What is dv/dt from Motor Drives?

Dv/dt can be a problem when motors are connected to motor drives. Figure 1 shows a typical electric motor and motor drive (also called a VFD). A cable connects the drive to the motor. In some situations, a filter is installed at the output of the drive.

Electric motor and drive system
Figure 1 – Electric motor and drive system

VFDs for electric motors use pulse width modulation (PWM) to synthesize electrical waveforms of various frequencies to control the motor. These voltage waveforms look almost like square waves. When zooming in on the leading edge of the voltage pulse, the rise time of the pulse becomes apparent. The change in voltage ‘dv’ and the change in time ‘dt’ can be obtained to determine the dv/dt. Figure 2 shows a schematic of a voltage waveform from a VFD and a zoomed in view of the leading edge.

Motor drive waveforms showing dv/dt
Figure 2 – Diagram of a VFD voltage waveform and a zoomed-in view of the rising edge.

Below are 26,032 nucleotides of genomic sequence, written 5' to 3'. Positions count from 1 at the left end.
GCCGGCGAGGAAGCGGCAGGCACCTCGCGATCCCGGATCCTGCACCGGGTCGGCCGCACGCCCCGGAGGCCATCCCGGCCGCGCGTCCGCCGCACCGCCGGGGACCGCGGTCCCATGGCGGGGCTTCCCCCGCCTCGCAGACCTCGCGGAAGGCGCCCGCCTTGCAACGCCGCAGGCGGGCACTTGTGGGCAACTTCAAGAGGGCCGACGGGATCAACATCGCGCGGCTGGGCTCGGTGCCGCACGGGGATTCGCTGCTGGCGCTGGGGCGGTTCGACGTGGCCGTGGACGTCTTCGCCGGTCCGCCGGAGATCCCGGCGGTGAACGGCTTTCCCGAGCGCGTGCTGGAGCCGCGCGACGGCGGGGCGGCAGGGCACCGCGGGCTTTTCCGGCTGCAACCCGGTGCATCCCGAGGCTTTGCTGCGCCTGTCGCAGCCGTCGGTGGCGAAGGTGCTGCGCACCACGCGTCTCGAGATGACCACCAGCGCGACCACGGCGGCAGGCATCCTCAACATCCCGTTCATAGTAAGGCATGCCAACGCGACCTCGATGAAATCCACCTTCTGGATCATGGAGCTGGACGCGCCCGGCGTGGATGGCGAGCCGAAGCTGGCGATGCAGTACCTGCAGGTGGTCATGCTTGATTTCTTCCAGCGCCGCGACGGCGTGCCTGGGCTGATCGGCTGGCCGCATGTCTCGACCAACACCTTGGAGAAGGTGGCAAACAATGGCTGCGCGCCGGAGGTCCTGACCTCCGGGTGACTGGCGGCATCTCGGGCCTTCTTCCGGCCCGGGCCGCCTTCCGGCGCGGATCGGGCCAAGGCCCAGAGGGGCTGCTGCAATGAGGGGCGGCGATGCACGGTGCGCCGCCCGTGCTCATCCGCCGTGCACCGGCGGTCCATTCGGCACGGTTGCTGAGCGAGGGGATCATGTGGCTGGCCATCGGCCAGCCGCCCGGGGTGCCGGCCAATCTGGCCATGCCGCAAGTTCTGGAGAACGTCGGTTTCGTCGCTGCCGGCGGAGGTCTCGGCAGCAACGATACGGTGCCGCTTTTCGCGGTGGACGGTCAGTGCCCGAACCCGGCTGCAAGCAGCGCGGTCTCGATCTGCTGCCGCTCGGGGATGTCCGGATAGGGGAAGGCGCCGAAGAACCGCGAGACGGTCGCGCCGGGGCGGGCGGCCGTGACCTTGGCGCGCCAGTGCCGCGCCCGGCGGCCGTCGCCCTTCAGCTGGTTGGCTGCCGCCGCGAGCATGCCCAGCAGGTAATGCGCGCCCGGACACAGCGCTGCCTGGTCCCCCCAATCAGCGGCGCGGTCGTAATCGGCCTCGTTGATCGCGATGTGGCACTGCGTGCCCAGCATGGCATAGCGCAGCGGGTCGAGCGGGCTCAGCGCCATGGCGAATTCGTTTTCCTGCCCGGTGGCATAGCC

High dv/dt due to short rise times may lead to voltage spikes and ringing on the leading edge of the voltage pulse. This can also be seen in figure 2 with the peak of the voltage spike labeled as Vpeak. This ringing is a source of high-frequency EMI and the voltage spikes may damage the motor windings if the peak voltage is too high.

Mitigation of dv/dt

If the dv/dt or the peak voltage is too high for the application, some of the mitigation methods listed below may be useful:

  • Use a filter to lower the dv/dt and damp the ringing to lower the peak voltage from the voltage spike.
  • Modify the drive to turn on the semiconductor devices more slowly in order to lower the dv/dt.
  • Specify a motor that is tolerant of the dv/dt and peak voltage from the drive.

Want to see these principles in action? Check out the Motor Voltage Waveform Simulation WebApp to see how different filters can change the waveforms from the motor drive.